Local governance

Situation

Child and gender sensitive planning

Child protection

Community preschools

Maternal and child health

Clean water and sanitation

Impact

Disability inclusive development – NEW!

 

Maternal and child health

Boosting the capacity of local government
© UNICEF Cambodia/Nicolas Axelrod

Maternal mortality remains among the highest in the region, at 206 deaths per 100,000 live births. This means that an estimated 1,700 women die during pregnancy, delivery and the postpartum period every year. Cambodia also has some of the highest child mortality rates in the region. Although under-five mortality has steadily declined, from 124 to 54 deaths per 1,000 live births in 2000 and 2010 respectively, neonatal mortality – deaths within the first month of life – has declined at a slower rate, from 36 per cent to 27 per cent between 2000 and 2010. As a result, around 10,000 babies die in the first month of life every year, mostly due to preventable conditions.

Malnutrition remains a significant problem, with 40 per cent of children under five stunted and 28 per cent underweight, according to Cambodia’s 2010 Demographic Health Survey. Poor nutrition in young children is largely driven by inadequate complementary feeding practices, poor hygiene and high prevalence of diseases, including diarrhoea.

Micronutrient deficiencies remain widespread in Cambodia. Anaemia is common among children under five, with a prevalence of more than 80 per cent among children under two. Meanwhile, Vitamin A supplementation of children aged 6 to 59 months has significantly increased, from 11 per cent in 2000 to 60 per cent in 2010. Nevertheless, deficiencies in iron, zinc and calcium remain among the top concerns for children across Cambodia.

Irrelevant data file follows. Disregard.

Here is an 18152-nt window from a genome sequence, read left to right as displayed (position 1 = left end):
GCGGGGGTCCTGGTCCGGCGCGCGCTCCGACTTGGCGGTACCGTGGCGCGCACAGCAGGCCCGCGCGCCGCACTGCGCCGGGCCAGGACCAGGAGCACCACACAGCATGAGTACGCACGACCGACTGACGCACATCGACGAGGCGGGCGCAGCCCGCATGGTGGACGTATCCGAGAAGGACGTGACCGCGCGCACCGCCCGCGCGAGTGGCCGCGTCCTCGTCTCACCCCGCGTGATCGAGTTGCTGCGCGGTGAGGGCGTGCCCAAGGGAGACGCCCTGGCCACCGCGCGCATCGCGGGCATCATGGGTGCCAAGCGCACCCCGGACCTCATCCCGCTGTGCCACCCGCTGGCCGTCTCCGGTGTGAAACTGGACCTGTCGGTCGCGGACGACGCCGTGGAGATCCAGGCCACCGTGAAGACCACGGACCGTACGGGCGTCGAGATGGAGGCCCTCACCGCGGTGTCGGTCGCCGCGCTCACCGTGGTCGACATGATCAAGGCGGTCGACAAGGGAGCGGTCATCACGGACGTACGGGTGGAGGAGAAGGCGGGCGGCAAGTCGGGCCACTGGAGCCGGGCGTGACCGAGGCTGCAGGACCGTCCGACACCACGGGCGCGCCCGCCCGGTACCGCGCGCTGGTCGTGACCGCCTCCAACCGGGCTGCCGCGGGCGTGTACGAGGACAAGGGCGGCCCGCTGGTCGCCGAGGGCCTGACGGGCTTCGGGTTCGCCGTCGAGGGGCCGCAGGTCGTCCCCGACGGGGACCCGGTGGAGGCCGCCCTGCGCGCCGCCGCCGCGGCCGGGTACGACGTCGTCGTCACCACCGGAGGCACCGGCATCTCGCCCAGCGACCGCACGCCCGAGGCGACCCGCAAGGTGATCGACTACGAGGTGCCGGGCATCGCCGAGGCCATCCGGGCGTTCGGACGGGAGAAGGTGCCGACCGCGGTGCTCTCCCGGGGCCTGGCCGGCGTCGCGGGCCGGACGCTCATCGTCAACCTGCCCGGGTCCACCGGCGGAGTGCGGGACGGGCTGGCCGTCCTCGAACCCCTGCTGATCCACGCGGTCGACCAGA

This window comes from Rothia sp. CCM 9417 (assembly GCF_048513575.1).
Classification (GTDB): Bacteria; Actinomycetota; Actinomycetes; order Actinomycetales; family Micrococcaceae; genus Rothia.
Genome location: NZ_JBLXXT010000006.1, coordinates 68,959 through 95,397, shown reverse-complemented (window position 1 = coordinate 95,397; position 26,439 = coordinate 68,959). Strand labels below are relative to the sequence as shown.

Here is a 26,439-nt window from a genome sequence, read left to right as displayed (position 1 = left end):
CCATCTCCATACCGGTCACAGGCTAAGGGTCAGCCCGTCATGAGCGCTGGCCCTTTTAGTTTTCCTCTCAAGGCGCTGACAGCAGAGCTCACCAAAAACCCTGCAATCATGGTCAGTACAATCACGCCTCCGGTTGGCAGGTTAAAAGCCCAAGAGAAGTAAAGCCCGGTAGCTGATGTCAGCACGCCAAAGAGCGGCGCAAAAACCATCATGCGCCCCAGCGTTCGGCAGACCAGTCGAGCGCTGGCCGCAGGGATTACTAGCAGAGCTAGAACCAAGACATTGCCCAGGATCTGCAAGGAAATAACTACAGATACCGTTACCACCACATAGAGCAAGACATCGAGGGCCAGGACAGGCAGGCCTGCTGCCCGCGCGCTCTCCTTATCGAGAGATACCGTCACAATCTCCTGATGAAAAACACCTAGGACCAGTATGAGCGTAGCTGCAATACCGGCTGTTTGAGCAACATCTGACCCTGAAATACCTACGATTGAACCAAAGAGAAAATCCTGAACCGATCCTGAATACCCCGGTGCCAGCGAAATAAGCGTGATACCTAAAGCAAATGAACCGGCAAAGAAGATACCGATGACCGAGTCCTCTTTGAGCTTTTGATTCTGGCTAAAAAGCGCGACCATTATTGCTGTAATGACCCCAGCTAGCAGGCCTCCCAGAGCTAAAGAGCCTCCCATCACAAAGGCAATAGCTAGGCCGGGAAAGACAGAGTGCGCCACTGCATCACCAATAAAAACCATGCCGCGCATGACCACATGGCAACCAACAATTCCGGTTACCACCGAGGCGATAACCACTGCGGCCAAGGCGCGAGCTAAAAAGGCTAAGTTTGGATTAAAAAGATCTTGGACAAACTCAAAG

What we do

  • Support the 24-hour functioning of health centres; equip health centres with solar powered batteries; support costs for electricity and gas; improve water and sanitation in health facilities; ensure a 24-hour guard presence; and support communication systems at health centres.
  • In close collaboration with the Ministry of Health, work with Commune Committees for Women and Children and Commune Councils to identify and contract
    village health volunteers and coordinate and monitor their out-reach activities, such as health promotion and food demonstration sessions.
  • Work with the Commune Committees for Women and Children and village health volunteers to stimulate demand for health services and improve family and community care practices by facilitating access to health services through organization of transportation systems for health emergencies; identification of transport providers for remote areas; negotiation of transportation fees; support of dissemination of information among villagers on transportation arrangements; arrangement of housing for pregnant women to stay before delivery; and liaison with religious leaders to address misconceptions.
  • Document experiences and lessons learnt to influence policy development at the national level.

 

 

 

 

Commune committees for women and children in Cambodia

Commune Committees for Women and Children are an important bridge between communities, service providers and local authorities in promoting increased access to and delivery of essential services for women and children.

They act as an advisory body to the Commune Council on issues related to women and children. And they help to increase the priority given by the Commune Council to the delivery of essential social services for women and children, such as health centre outreach and school services.

The Committee meets monthly to report on key child development indicators and take follow up actions to improve health, education and protection outcomes in the commune. These meetings act as a platform for members to work collaboratively to directly benefit children in the commune.


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